Medellín, Colombia

Photo: The Charlee Lifestyle Hotel
Photo: The Charlee Lifestyle Hotel

It’s been a shocking turnaround. A pleasant one, of course, yet still quite a surprise. Medellín, once considered the most violent city in the whole world, is now one of the best places to live in all of South America. It’s safer than many U.S. cities, including Baltimore, Detroit, and even New Orleans. It’s an innovative city with forward-thinking environmental policies and a modern transportation system. While people are now returning to—instead of fleeing—the heart of the city.

The City of the Eternal Spring, in the Aburrá Valley along the Andes, was founded as a Spanish village in 1616. By the 19th century, the capital of the Department of Antioquia had become an important commercial center based on gold and the production and exportation of coffee. Drug lords ruled the second-largest city in Colombia by the 1980s though, and people lived in fear of being kidnapped or murdered. Medellín is still trying to change that image.

El Poblado is a good spot to start. The neighborhood, along the Medellín River in the southeastern part of the city, has become one of the main shopping areas. Coffee shops and boutiques, restaurants and bars line the streets of Las Manzanas de Oro (The Golden Apples). Parque Lleras is a perfect place to watch artists and people. Music, drinks, and dancing flows late into the night. While a boutique hotel has captured the neighborhood’s social vibe.

Photo: Envy Roof Top by The Charlee
Photo: Envy Roof Top by The Charlee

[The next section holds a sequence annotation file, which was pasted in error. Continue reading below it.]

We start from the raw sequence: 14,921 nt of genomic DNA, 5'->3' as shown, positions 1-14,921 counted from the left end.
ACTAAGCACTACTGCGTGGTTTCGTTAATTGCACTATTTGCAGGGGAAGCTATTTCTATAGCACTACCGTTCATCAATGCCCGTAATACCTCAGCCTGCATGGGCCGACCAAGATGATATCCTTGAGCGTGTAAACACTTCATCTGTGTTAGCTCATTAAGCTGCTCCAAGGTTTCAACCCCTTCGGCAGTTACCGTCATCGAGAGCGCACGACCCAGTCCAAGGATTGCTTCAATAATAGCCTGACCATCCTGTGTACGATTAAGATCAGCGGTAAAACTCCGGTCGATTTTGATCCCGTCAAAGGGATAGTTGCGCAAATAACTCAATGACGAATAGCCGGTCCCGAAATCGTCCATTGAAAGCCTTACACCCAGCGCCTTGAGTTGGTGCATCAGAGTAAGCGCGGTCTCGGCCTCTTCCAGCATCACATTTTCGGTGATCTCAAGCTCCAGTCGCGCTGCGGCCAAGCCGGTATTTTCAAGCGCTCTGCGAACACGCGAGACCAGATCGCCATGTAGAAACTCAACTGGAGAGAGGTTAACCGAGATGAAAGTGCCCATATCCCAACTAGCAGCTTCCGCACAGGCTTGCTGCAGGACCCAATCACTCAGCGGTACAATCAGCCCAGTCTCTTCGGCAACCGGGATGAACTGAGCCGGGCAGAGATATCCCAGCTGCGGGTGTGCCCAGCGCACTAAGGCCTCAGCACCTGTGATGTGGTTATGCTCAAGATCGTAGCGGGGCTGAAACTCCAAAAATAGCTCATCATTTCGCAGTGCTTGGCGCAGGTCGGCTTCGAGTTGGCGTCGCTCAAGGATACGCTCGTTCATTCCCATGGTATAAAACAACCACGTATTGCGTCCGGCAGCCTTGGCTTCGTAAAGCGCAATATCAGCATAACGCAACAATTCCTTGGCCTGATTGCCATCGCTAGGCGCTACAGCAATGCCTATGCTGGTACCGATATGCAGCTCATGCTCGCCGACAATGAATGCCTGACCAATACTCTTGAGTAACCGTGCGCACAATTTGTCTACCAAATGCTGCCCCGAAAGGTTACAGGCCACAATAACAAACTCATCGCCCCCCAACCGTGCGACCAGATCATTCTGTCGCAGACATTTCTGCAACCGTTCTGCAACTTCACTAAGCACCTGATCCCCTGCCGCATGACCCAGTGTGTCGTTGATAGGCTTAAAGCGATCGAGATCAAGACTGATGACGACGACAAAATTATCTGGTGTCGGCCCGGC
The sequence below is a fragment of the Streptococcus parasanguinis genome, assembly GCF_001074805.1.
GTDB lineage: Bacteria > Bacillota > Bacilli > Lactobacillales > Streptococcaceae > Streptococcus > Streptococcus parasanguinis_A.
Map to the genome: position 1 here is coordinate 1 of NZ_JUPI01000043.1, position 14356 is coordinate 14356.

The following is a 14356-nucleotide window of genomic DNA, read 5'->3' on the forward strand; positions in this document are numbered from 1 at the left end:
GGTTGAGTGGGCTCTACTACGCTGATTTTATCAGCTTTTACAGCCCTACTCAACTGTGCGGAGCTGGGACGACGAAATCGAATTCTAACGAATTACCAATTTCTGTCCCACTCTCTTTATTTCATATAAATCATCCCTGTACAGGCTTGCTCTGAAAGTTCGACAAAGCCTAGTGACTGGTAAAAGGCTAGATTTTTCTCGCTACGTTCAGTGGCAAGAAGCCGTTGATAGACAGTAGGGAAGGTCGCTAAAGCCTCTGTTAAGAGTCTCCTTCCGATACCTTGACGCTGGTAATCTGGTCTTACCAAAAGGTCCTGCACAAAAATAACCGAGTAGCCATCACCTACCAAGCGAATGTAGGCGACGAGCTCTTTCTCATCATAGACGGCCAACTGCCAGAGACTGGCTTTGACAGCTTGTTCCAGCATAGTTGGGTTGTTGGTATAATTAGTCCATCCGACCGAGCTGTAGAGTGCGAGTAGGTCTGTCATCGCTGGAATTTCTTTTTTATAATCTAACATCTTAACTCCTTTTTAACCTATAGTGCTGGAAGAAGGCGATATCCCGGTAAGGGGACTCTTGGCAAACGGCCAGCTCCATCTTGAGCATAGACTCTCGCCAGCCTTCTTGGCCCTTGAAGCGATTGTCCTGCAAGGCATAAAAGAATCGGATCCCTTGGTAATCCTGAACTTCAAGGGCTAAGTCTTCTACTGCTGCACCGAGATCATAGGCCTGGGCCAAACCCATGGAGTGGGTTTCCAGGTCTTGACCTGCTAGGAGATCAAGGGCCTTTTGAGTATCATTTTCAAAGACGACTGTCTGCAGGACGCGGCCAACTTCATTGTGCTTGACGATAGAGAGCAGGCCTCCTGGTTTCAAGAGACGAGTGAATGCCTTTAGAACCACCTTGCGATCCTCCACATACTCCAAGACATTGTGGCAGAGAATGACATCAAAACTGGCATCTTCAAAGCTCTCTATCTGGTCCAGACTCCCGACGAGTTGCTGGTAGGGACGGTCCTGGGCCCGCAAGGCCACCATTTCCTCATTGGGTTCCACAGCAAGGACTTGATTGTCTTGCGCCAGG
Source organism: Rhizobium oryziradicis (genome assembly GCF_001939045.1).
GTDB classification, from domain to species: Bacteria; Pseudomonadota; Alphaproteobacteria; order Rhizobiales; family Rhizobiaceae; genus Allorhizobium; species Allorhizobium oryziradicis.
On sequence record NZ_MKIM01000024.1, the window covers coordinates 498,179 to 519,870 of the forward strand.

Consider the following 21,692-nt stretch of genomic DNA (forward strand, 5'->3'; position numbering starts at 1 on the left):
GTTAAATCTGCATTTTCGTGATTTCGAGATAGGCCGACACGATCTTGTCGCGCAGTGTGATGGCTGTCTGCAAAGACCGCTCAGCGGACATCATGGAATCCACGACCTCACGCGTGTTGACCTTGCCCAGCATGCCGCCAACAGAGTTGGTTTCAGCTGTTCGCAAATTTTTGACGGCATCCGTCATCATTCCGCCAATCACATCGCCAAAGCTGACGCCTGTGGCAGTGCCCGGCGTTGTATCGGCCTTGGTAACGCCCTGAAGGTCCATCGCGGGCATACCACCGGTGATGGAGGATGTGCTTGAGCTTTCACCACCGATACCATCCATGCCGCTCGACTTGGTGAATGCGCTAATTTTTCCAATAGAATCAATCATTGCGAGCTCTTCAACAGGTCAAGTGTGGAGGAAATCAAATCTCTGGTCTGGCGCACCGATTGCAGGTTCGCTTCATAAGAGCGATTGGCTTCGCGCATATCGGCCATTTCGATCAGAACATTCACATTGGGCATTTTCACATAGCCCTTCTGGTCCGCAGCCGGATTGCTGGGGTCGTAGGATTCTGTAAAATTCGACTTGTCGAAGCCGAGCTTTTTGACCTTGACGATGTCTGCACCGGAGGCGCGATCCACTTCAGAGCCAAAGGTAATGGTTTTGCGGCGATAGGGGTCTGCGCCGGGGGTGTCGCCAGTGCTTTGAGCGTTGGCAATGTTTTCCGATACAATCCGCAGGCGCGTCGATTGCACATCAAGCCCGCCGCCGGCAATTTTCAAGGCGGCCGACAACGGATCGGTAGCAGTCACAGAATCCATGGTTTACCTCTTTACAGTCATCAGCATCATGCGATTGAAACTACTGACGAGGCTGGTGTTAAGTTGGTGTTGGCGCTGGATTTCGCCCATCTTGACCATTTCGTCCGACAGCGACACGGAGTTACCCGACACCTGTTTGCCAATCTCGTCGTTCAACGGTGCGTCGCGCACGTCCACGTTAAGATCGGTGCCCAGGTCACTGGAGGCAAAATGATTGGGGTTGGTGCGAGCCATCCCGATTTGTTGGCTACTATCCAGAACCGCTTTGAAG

The Charlee Lifestyle Hotel is across the street from Parque Lleras. Even from the outside, you can tell this isn’t your typical cookie-cutter hotel. Irregular-shaped balconies, overflowing with green plants, crisscross to form an interesting pattern on the front facade. The greenery doesn’t end upon entering the concrete, glass, and wood building, where you’re met with living walls. Rotating exhibits—featuring paintings, photographs, and sculptures by Colombian artists—fill the rest of the lobby. Even the garage and the stairwells have brightly colored street art.

The rest of the hotel is just as edgy. Your suite features Balinese furniture, a crystal chandelier, and more original artwork. Most of the bathroom—from the floor to the shower to the sink—is made of stone. Plus you have a view of the park from your own balcony. Elsewhere, you find Lucia, a hip Italian steakhouse, and a rooftop pool surrounded by lounging pods. The rooftop is also the home of Envy, a chic outdoor bar with candlelight, couches, and a view of Medellín.

You’ll have your pick of electronica, reggae, or rock when you leave for the clubs later. But right now, you start with a Maracuya Mojito. The music gets louder as the sky darkens and the city starts to sparkle. It’s glow is extending farther than ever before.


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